Thursday, August 14, 2014

Respect With a Capital ‘R’: How to Enjoy Mealtime With Your Kids

Many parents will tell you their most trying part of the day is meal time. Food is thrown, milk is split and noses are turned up. However, there are ways to improve — and actually enjoy! — family meals. It all starts with respect; respect the process, respect the food and respect the company. Here are some tips:

Sit down together
A meal should be shared by everyone in your family. Resist the urge to toss some chicken nuggets on a plate and hand them to your toddler while you down some coffee. That’s not dinner! Instead, be a role model and sit down together with your child at the table. Eat the same meal and talk about your food as well as your thoughts on the day.

Try to make the meal last at least 20-30 minutes. This is a lot for a toddler to sit through but high chairs and booster seats are your best friends in this regard. Strap ‘em in and get chatting. The patience it takes to sit through a meal is a good life lesson for your kid.

Get your kids to help
Teaching your children about food from a young age will make them aware of all the different food groups and help avoid that scrunched-up nose and squeal “Ew! I’m not eating that!”

If you’d call your son or daughter a picky eater, you’re certainly not alone. Let them help you unpack the groceries (minus the eggs!) to show them firsthand the variety of fruits, veggies and proteins you can eat. You should cook together with them so that they can see how healthy foods are prepared. Who knows, you might even have the next Tom Colicchio on your hands!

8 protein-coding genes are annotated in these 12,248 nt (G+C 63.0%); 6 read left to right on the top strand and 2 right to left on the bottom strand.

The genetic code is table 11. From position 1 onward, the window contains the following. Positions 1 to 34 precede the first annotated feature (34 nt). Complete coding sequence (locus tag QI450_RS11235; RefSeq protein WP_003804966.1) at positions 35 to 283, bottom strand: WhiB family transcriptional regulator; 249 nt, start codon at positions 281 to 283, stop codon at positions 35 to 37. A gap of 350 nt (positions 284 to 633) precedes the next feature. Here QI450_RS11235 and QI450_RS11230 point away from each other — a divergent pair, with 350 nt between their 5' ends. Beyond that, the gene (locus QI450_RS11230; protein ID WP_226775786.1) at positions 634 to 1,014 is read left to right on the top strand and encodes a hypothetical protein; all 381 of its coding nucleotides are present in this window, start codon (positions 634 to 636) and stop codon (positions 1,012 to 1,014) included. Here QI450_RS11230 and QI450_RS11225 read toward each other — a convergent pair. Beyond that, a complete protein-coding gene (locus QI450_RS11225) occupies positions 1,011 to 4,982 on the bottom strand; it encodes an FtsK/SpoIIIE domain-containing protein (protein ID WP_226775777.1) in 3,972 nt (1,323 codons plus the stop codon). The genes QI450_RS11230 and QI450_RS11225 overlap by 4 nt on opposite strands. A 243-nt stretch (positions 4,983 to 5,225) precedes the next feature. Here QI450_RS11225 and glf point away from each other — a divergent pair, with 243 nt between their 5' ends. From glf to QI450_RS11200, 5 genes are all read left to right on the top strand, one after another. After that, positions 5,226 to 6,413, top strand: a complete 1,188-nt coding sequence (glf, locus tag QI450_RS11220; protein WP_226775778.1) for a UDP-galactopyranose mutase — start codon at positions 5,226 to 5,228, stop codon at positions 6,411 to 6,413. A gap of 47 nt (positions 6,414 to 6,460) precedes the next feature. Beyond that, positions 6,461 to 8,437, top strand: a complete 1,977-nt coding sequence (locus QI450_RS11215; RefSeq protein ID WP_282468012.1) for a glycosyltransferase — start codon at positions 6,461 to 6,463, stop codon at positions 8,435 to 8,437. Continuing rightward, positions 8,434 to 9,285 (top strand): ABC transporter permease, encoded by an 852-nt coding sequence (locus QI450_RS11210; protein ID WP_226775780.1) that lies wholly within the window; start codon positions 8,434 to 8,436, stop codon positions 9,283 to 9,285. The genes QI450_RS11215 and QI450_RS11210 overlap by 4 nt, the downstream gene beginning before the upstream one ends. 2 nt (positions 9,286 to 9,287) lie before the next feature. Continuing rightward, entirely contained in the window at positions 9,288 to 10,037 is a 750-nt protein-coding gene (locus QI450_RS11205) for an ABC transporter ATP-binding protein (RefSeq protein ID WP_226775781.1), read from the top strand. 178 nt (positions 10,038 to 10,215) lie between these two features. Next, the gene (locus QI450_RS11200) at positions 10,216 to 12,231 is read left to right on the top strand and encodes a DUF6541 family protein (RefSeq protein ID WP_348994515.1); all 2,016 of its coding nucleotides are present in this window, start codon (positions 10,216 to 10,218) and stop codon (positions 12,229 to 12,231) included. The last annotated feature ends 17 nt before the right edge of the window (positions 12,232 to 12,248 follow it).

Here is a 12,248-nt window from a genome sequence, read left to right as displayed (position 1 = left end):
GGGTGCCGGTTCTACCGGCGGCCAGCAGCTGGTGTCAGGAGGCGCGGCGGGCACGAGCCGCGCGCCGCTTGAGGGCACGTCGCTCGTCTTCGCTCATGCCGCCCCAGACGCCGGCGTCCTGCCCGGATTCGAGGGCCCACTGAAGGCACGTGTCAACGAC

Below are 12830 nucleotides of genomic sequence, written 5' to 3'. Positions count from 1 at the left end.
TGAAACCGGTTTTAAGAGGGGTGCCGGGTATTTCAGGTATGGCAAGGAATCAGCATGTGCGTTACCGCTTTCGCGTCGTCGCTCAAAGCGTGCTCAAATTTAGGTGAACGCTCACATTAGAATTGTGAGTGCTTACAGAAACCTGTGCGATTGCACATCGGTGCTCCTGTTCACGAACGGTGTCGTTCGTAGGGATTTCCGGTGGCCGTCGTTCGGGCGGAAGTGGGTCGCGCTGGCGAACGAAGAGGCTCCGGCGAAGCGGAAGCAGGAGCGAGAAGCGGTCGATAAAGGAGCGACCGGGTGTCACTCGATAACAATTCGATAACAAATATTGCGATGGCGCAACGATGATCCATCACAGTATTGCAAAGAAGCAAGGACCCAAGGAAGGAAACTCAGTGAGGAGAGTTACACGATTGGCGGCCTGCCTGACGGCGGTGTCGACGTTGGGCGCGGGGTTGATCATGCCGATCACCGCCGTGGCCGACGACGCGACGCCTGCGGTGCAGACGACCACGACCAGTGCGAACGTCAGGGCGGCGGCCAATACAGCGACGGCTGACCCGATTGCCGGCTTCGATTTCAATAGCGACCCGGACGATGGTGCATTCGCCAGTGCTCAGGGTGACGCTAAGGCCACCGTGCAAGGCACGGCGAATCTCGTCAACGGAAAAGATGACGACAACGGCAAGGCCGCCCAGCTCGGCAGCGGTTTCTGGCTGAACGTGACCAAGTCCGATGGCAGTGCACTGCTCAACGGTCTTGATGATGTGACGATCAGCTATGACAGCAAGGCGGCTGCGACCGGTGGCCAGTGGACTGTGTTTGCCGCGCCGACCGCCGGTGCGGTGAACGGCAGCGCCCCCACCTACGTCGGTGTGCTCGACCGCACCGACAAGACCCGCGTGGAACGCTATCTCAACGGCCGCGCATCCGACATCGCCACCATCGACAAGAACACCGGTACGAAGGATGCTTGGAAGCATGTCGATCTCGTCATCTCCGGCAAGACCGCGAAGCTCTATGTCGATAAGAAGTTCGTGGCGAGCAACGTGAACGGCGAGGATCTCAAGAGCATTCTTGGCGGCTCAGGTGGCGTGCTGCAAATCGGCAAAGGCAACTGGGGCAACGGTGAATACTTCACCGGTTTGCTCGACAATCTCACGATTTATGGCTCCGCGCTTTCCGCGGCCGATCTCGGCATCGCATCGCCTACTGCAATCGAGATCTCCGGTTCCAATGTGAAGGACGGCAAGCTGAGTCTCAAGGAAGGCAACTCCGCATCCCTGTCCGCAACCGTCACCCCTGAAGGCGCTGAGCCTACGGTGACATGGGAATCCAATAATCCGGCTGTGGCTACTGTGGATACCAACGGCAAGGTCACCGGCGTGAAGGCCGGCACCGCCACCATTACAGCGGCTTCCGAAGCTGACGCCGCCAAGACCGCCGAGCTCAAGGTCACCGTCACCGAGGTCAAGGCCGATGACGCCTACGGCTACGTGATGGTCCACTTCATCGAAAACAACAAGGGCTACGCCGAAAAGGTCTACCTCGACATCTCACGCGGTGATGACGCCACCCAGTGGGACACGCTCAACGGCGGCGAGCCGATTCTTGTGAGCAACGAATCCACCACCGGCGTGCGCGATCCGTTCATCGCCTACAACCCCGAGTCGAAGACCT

Be patient
Sound familiar? Patience is a state you’re called to numerous times a day, right? Mealtime is no different. Put everything — the protein, the starch, the veggies — on your child’s plate and encourage him or her to try what they want, without pushing them. Be patient with them if they make a mess and, if they won’t eat something, simply try it again another day.

Finally, kids love a routine. Stick to a meal routine just like you do a bedtime routine. They’ll settle into the program and you’ll enjoy the structure, too. Now let dinner be served!

1 comment:

  1. These are great tips. I think letting the kids help prepare the meals or having them help set the table or clean up really helps too. Even the little one's can help load the dishwasher. I love sitting and eating all together. And the more talking, the better!